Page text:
Women are increasingly likely to work well into the traditional retirement years, and for many of them it's not because they need the money – it's because they find their work so satisfying that they just don't want to stop.
Harvard economists Claudia Goldin and Lawrence Katz found that American women are now more likely to work full time throughout their 60s and into their 70s compared with previous generations. "Women are remaining on their jobs as they age rather than scaling down or leaving for positions with shorter hours and fewer days," the economists write.
Part of the explanation seems to be that this group of working women were more likely to earn college degrees, pursue jobs with upward trajectories and feel fulfilled by their work. "They had a stake in their work and enjoyed it," Goldin says. Women who reported enjoying their jobs earlier in life were more likely to still be working when they were older.
Goldin and Katz's analysis is based on the federal Current Population Survey and the Health and Retirement Survey, a data set on health, economic well-being and retirement. It shows that in the 1980s, labor force participation rates for women age 55 and up started increasing. For women between the ages of 60 to 64, the participation rate increased by 17 percentage points between 1988 and 2013, after starting at a rate of 34 percent. For women between the ages of 55 and 59, the participation rate similarly rose, and came close to reaching 70 percent after 2005.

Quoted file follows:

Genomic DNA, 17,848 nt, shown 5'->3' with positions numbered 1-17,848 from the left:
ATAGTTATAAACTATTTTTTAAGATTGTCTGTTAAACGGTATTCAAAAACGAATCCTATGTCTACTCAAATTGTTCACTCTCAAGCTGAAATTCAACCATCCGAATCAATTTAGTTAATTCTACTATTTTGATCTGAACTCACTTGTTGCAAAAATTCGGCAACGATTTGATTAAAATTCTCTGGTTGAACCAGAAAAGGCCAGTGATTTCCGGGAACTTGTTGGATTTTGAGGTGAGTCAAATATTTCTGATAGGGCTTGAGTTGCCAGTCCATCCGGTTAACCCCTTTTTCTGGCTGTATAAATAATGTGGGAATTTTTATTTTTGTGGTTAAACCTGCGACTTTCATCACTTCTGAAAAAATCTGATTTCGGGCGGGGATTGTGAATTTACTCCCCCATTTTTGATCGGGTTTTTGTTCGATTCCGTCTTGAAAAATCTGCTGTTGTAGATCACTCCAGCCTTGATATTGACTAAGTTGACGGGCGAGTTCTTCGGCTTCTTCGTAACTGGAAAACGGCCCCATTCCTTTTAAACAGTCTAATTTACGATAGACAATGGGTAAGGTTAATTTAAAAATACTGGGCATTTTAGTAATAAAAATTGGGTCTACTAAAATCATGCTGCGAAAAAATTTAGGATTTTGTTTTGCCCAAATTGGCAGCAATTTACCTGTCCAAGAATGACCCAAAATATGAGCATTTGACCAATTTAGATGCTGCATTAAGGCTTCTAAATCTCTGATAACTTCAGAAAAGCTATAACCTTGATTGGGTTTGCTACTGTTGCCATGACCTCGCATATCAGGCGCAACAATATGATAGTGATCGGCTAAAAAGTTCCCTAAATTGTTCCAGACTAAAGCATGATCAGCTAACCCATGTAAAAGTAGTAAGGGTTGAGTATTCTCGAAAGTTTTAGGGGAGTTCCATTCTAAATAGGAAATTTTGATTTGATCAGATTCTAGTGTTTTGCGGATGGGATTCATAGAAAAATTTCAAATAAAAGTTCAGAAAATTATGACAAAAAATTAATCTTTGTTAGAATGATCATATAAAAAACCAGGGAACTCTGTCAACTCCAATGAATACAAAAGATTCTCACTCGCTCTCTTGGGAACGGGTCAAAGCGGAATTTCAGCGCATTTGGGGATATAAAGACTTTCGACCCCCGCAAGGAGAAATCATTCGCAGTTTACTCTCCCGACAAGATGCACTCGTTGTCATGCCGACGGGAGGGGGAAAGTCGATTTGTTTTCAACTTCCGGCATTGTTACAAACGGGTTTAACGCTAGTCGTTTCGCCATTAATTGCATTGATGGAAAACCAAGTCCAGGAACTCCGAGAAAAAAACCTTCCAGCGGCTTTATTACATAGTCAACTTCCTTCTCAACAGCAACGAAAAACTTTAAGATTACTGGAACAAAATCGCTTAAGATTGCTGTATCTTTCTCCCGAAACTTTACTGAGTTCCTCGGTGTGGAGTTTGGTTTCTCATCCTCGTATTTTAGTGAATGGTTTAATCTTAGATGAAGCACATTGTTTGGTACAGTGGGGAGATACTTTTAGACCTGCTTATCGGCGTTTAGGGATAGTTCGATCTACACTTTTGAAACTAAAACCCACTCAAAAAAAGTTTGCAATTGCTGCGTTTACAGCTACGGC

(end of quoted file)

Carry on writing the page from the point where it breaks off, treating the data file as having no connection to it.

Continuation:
The Great Recession cannot explain the lengthening of working years, Goldin points out, because the increase in labor participation rates started before the downturn.
The data also show that people with the lowest amounts of wealth are less likely to work, which Goldin said is likely related to the fact that low levels of wealth are also associated with low levels of health, which can impede one's ability to work.
Increased longevity is also a factor, Goldin adds. "Whereas our parents and grandparents who worked hard and then retired at 60 thought of themselves as retiring close to the end of their lives, now we've pushed that out. There's greater recognition that 60 is not close to the end," she says.
Men are also working longer, but not to the same degree as women. As a result of these shifts, the gender gap in labor force participation among older workers has shrunk: In 1962, there was a 50 percentage point gap between men and women's participation rates for 60 to 64 year olds. In 2013, there was a 9 percentage point difference.
Husbands and wives tend to work if the other person is working. But there are also many wives who continue working even after their spouse retires.
At 70, Goldin says she has no plans to stop working. "Why would I continue working unless I thought I enjoyed it?" she says. "I chose this line of endeavor because it gives me some pleasure."
Kimberly Palmer is an AARP writer for work and jobs. She is also the author of the personal finance books “Smart Mom, Rich Mom: How to Build Wealth While Raising a Family” and “The Economy of You: Discover Your Inner Entrepreneur and Recession-Proof Your Life.”
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